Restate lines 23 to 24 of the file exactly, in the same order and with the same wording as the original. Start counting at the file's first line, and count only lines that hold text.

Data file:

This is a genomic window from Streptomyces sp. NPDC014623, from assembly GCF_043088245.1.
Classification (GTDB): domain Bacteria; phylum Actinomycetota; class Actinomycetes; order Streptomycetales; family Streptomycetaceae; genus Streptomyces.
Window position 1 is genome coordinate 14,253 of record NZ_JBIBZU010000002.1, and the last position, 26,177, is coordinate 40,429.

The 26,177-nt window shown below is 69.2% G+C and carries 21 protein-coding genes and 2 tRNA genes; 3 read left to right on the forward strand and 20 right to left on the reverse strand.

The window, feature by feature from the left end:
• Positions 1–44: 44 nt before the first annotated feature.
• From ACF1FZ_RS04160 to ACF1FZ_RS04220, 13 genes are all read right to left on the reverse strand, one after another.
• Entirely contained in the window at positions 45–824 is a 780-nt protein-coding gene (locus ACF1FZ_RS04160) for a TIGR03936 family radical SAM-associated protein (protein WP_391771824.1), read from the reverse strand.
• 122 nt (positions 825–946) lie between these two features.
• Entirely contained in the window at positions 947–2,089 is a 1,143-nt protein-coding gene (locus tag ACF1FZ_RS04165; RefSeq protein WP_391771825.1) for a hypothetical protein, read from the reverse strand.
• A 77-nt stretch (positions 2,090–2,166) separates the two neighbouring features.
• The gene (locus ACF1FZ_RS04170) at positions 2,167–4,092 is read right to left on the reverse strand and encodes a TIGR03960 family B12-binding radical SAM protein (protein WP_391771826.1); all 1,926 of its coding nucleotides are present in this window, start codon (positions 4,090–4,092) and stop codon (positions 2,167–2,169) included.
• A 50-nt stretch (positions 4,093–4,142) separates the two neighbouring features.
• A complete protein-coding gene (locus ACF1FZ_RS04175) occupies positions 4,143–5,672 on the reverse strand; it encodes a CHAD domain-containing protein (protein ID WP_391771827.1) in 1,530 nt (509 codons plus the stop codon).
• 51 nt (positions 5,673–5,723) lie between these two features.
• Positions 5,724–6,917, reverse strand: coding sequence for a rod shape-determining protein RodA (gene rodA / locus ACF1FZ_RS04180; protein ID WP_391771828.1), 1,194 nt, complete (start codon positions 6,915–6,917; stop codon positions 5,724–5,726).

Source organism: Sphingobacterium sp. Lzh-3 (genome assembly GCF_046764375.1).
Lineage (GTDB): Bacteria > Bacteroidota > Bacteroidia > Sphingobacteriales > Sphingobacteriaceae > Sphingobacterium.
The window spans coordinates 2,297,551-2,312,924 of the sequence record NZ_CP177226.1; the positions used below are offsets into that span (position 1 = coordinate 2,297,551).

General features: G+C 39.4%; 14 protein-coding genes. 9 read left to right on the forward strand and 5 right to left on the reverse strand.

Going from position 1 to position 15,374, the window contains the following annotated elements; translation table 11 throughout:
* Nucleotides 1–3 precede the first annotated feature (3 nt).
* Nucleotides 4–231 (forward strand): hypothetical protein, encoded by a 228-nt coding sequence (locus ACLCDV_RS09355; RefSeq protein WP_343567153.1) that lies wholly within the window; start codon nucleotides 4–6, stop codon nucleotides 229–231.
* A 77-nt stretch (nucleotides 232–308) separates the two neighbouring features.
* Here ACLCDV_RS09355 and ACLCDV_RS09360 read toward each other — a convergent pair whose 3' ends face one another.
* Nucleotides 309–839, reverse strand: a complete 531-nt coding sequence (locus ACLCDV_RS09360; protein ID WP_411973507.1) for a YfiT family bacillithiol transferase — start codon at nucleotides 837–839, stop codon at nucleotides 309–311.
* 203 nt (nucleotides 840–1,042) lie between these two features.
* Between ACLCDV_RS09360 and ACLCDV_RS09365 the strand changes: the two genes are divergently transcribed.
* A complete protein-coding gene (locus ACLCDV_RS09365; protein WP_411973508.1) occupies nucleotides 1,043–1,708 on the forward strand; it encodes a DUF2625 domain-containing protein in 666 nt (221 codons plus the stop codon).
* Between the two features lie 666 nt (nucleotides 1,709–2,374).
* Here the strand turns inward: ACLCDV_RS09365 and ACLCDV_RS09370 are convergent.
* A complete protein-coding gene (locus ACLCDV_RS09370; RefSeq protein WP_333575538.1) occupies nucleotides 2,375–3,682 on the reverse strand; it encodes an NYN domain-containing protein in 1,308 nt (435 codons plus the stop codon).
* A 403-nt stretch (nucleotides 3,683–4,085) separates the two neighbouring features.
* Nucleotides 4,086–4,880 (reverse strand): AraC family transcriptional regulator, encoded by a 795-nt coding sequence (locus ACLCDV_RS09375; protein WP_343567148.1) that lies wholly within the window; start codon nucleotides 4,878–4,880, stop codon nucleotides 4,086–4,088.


* Nucleotides 4–231 (forward strand): hypothetical protein, encoded by a 228-nt coding sequence (locus ACLCDV_RS09355; RefSeq protein WP_343567153.1) that lies wholly within the window; start codon nucleotides 4–6, stop codon nucleotides 229–231.
* A 77-nt stretch (nucleotides 232–308) separates the two neighbouring features.